Corning High School defaced with gang graffiti
Corning police are hoping video surveillance will help them catch those responsible for spraying gang-related graffiti on at least 16 sites on Corning High School buildings sometime between Sunday evening and Monday morning.
"This is very disappointing," said Corning Union High School District Superintendent John Burch. "I feel the school is a positive environment to educate our students and provides a positive contribution to our community. It is disappointing when a small percentage of people feel the need to deface our school."
When coaches arrived at the campus Monday morning for basketball practice, they discovered the graffiti covering buildings on much of the northeast end of the school.
School staff immediately called the Police Department.
Officer Dave Pryatel, who serves as the school's safety resource officer, arrived on campus and took pictures of every piece of graffiti he could find.
"There is graffiti on buildings, a propane tank, electrical boxes, doors and more," Pryatel said. "The campus has video cameras and we will be reviewing the footage to try and identify a suspect."
Burch said the video disclosed the time the vandalism occurred and that more than one person committed the crime.
"They were wearing ski masks to hide their identity, so it appears they were aware of video surveillance," Burch stated. "They look older than high school age. Officer Pryatel and our Vice Principal Jared Caylor are working together to identify who they are."
Corning police Chief Don Atkins said the graffiti was some of the worst he has seen to a single location.
"It is definitely gang-related. The city hadn't been hit with much graffiti lately, things had been kind of quiet," the chief stated. "It appears the graffiti was done by the Hispanic Sureno street gang."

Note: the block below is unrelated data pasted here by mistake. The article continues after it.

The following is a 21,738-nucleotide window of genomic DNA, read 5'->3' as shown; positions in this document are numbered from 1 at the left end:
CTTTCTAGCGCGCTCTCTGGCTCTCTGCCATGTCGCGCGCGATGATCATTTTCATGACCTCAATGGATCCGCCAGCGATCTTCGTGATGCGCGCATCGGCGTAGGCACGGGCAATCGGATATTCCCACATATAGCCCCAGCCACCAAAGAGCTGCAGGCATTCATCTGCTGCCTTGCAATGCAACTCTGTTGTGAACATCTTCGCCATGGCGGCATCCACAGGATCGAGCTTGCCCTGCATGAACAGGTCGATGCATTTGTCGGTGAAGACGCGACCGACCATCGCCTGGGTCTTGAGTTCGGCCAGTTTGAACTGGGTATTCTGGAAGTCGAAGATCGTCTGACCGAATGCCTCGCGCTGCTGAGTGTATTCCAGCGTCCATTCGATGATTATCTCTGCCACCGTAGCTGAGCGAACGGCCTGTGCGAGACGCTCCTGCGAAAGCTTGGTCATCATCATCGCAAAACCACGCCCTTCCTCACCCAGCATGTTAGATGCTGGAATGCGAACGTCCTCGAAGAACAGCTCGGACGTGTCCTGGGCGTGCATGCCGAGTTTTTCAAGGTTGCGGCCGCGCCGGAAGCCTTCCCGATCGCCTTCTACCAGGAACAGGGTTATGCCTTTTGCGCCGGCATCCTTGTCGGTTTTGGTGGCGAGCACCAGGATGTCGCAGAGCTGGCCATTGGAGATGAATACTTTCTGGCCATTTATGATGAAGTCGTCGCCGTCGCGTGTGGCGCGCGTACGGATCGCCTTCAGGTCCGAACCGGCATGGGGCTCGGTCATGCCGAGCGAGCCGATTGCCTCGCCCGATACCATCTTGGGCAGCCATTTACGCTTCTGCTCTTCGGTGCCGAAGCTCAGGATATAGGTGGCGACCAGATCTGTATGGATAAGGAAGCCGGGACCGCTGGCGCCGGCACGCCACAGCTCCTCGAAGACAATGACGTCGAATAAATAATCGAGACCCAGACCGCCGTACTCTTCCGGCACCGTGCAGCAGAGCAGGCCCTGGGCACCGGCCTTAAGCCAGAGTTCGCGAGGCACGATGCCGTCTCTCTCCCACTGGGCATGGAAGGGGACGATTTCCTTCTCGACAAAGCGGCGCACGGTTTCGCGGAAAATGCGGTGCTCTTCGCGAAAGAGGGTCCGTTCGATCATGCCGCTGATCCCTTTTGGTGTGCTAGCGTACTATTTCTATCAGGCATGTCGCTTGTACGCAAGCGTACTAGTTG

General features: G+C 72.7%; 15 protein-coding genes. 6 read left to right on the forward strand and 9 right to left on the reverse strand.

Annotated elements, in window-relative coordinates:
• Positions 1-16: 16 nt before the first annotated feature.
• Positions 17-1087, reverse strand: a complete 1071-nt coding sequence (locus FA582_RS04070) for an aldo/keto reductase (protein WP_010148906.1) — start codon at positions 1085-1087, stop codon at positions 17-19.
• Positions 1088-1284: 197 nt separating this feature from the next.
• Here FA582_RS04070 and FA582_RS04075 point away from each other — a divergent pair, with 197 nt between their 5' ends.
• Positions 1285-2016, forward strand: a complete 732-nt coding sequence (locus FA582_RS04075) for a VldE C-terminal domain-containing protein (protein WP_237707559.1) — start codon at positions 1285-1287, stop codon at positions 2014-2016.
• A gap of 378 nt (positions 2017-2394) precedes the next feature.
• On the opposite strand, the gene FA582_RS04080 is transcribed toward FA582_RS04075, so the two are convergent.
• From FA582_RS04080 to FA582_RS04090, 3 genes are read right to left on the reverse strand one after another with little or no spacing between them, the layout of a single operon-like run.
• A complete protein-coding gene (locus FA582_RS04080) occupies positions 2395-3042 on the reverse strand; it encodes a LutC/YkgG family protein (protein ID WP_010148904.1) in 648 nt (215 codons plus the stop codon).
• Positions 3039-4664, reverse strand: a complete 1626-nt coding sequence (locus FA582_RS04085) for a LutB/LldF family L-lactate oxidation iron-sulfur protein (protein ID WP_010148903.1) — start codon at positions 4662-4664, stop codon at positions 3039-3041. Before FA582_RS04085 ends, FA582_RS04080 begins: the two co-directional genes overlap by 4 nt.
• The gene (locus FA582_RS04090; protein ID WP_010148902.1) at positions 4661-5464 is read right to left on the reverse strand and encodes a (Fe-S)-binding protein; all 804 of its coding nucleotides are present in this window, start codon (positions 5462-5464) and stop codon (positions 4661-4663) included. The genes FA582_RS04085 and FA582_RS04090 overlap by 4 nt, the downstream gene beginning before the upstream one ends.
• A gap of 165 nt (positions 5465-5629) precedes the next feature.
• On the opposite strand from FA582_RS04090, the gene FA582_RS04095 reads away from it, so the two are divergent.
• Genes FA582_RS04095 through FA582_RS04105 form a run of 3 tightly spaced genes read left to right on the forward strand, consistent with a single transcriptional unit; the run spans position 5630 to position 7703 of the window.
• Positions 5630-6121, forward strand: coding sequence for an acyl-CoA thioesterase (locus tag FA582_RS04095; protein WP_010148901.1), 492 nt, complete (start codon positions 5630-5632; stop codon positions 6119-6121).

The graffiti had many violent messages and disturbing threats, not to the school, but to the rival Norteno street gang, including the numbers 187, which is the California penal code for murder.
Atkins said when the suspects are caught, they could be facing felony charges if it cost the high school more than $400 to clean up the tagging.
According to Burch the cost will be well over $400 to repair the damage.
Since Monday was a holiday, Martin Luther King Jr. Day, no students were on campus and school maintenance was able to cover the vandalism before students returned on Tuesday.
Sally Tollison, Corning High School administrator of support services, said as soon as the graffiti was discovered a plan of action was put in place.
"We will not tolerate such vandalism to our school," she said on Monday morning. "This is just awful."
Burch stated he is hopeful that identifying the suspects and bringing them to justice will stop something like this from happening again and that those who would consider committing vandalism will see it as a deterrent.